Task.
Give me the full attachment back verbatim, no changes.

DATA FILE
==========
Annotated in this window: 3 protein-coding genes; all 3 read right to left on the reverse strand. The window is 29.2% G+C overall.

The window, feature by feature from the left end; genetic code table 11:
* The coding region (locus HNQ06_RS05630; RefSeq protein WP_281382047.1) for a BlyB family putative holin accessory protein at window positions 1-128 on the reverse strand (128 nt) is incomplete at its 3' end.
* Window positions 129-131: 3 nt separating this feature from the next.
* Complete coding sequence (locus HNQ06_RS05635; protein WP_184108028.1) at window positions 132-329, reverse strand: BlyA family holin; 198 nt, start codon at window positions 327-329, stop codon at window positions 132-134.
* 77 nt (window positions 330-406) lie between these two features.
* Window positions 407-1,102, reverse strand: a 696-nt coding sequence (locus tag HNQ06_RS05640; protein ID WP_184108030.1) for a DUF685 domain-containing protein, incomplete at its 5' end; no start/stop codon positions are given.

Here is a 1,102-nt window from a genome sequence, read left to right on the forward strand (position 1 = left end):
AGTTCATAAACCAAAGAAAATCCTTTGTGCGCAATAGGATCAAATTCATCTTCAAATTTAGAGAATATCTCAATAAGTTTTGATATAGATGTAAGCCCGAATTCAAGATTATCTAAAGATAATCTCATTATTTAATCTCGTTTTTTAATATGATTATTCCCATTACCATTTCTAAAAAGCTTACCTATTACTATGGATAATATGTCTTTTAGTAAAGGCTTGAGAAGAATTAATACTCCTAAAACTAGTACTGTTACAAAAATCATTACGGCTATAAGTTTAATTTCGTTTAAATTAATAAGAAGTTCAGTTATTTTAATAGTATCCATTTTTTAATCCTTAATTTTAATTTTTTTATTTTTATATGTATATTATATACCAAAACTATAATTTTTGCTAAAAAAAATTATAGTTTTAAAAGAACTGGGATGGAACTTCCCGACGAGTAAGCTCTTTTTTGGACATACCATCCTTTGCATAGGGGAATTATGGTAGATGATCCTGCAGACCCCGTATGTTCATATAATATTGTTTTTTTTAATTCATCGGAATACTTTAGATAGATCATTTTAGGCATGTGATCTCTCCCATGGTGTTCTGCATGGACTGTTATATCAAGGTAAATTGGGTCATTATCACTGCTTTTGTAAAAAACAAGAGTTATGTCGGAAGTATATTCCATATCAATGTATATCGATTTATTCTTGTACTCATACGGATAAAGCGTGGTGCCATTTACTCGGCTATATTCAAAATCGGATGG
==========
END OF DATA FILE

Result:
Annotated in this window: 3 protein-coding genes; all 3 read right to left on the reverse strand. The window is 29.2% G+C overall.

The window, feature by feature from the left end; genetic code table 11:
* The coding region (locus HNQ06_RS05630; RefSeq protein WP_281382047.1) for a BlyB family putative holin accessory protein at window positions 1-128 on the reverse strand (128 nt) is incomplete at its 3' end.
* Window positions 129-131: 3 nt separating this feature from the next.
* Complete coding sequence (locus HNQ06_RS05635; protein WP_184108028.1) at window positions 132-329, reverse strand: BlyA family holin; 198 nt, start codon at window positions 327-329, stop codon at window positions 132-134.
* 77 nt (window positions 330-406) lie between these two features.
* Window positions 407-1,102, reverse strand: a 696-nt coding sequence (locus tag HNQ06_RS05640; protein ID WP_184108030.1) for a DUF685 domain-containing protein, incomplete at its 5' end; no start/stop codon positions are given.

Here is a 1,102-nt window from a genome sequence, read left to right on the forward strand (position 1 = left end):
AGTTCATAAACCAAAGAAAATCCTTTGTGCGCAATAGGATCAAATTCATCTTCAAATTTAGAGAATATCTCAATAAGTTTTGATATAGATGTAAGCCCGAATTCAAGATTATCTAAAGATAATCTCATTATTTAATCTCGTTTTTTAATATGATTATTCCCATTACCATTTCTAAAAAGCTTACCTATTACTATGGATAATATGTCTTTTAGTAAAGGCTTGAGAAGAATTAATACTCCTAAAACTAGTACTGTTACAAAAATCATTACGGCTATAAGTTTAATTTCGTTTAAATTAATAAGAAGTTCAGTTATTTTAATAGTATCCATTTTTTAATCCTTAATTTTAATTTTTTTATTTTTATATGTATATTATATACCAAAACTATAATTTTTGCTAAAAAAAATTATAGTTTTAAAAGAACTGGGATGGAACTTCCCGACGAGTAAGCTCTTTTTTGGACATACCATCCTTTGCATAGGGGAATTATGGTAGATGATCCTGCAGACCCCGTATGTTCATATAATATTGTTTTTTTTAATTCATCGGAATACTTTAGATAGATCATTTTAGGCATGTGATCTCTCCCATGGTGTTCTGCATGGACTGTTATATCAAGGTAAATTGGGTCATTATCACTGCTTTTGTAAAAAACAAGAGTTATGTCGGAAGTATATTCCATATCAATGTATATCGATTTATTCTTGTACTCATACGGATAAAGCGTGGTGCCATTTACTCGGCTATATTCAAAATCGGATGG